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How well is the American public informed about government spending?

"The public has a better idea of how much the government spends on programs like Social Security and Medicare, but there is a related problem -- cutting them has little public support," says CNN Polling Director Keating Holland. "The result: cutting unpopular programs would probably not cut the deficit very much, and cutting the deficit would probably require cuts in programs that Americans like."

Let's start with international assistance. Sixty percent of people we questioned say they'd like to put foreign aid on the chopping block. So would that make a dent in the deficit?

No -- but try telling that to the American public. According to the poll, on average, Americans estimate that foreign aid takes up 10 percent of the federal budget, and one in five think it represents about 30 percent of the money the government spends.

But the actual figure is closer to 1 percent, according to data from the Office of Management and Budget from the 2010 fiscal year's $3.5 trillion budget.

OK. Let's try more low-hanging fruit -- funding for the Corporation for Public Broadcasting. Our survey indicates nearly half of all Americans would like to see major cuts.

According to our poll the public estimates that the government spent 5 percent of its budget last year on public television and radio.

Not even close. The real answer is about one-tenth of 1 percent.

Want more examples?

Cutting pensions and benefits for government workers is popular, but once again most Americans overestimate how much that costs the government.

On average, Americans think the federal government spent 10 percent of its 2010 budget on pensions and retiree benefits; the OMB figures indicate the real number is about 3.5 percent.

A sizeable minority would like to see food and housing assistance for the poor on the chopping block, but Americans' estimates of how much the government spends on those programs are three to four times higher than the actual price tag.

Cuts in military spending also have some support -- more than a third of all Americans favor cuts in that area. But the public, once again, overestimates the amount of military spending. They told us 30 percent in our poll. In reality only 19 percent of the 2010 budget went towards military spending, according to 2010 OMB figures.

What Americans got right are the programs they don't want to cut.

When we ask Americans to guess how much Social Security cost the government in 2010, the median estimate was 20 percent. Not bad, given that OMB figures indicate that Social Security represented 20.4 percent of the federal budget in 2010.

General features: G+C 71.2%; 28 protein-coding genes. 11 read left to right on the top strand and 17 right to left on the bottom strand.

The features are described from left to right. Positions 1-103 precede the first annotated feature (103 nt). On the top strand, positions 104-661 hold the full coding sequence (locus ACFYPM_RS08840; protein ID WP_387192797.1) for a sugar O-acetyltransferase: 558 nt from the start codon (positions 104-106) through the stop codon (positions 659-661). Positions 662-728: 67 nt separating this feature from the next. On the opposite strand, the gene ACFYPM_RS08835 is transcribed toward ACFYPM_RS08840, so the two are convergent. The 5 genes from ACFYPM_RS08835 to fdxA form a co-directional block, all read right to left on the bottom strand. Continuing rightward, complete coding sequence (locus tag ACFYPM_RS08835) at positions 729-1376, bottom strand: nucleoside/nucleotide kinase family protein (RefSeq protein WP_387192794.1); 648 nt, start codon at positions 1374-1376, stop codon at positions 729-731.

"Budget experts agree that cutting a target that big would be a good start toward getting the deficit under control. Problem is, 87 percent of people we surveyed don't want to decrease the amount of money spent on Social Security -- and four in 10 would like to see that figure grow. The same is generally true for Medicare and Medicaid, which combined made up 19 percent of last year's budget," adds Holland.

Answer Question
 
emilysmom1966

Asked by emilysmom1966 at 7:29 AM on Apr. 2, 2011 in Politics & Current Events

Level 18 (6,228 Credits)
Answers (27)
  • You're right the public is not informed, however I don't believe lawmakers and other government officials are either. They can see the statistics, but they don't see the everyday waste and they just want to cut across the board.
    camiam81

    Answer by camiam81 at 7:50 AM on Apr. 2, 2011

  • http://www.cafemom.com/answers/795768/Emergency

    I see you had no reply in this question, which was not a copy and paste, like yours. As is evident by mu typos.
    Carpy

    Answer by Carpy at 8:27 AM on Apr. 2, 2011

  • my*
    Carpy

    Answer by Carpy at 8:27 AM on Apr. 2, 2011

  • I too think there is a HUGE disparity between what the media tells you, what your believe to be true, and reality, when it comes to MOST things related to politics!!

    Far too many people think discussing politics is boring, and many voters were likely taught that the three things you NEVER discuss (when you don't know your audience) are money, religion and politics--which has lead to MANY people being very much uninformed--and I believe has lead to voter apathy--which has lead to many of the societal issues/stigmas we're faced with today!!
    LoriKeet

    Answer by LoriKeet at 8:31 AM on Apr. 2, 2011

  • Carpy - carpy once again. I work 50 hour weeks, I don't sit on cafe mom to feed my family. If you wanted me to read it just say so. I hate it when people assume that this is what I do all day!!!
    emilysmom1966

    Comment by emilysmom1966 (original poster) at 8:33 AM on Apr. 2, 2011

  • The US has more debt than than the total GDP of the world.
    Carpy

    Answer by Carpy at 8:38 AM on Apr. 2, 2011

  • Sorry Emily, it was posted YESTERDAY at 7:45 PM!! I work full time, plus look after my special needs children, and I managed to see it! Just sayin! :o)
    LoriKeet

    Answer by LoriKeet at 8:39 AM on Apr. 2, 2011

  • Carpy - carpy once again. I work 50 hour weeks, I don't sit on cafe mom to feed my family. If you wanted me to read it just say so. I hate it when people assume that this is what I do all day!!!

    You had the time to copy and paste this. It is right here on the very first page.
    Carpy

    Answer by Carpy at 8:40 AM on Apr. 2, 2011

  • Thre is nothing wrong with copy and pasteing especailly if I agreee.
    emilysmom1966

    Comment by emilysmom1966 (original poster) at 8:44 AM on Apr. 2, 2011

  • SO what is your answer then?
    Carpy

    Answer by Carpy at 8:49 AM on Apr. 2, 2011

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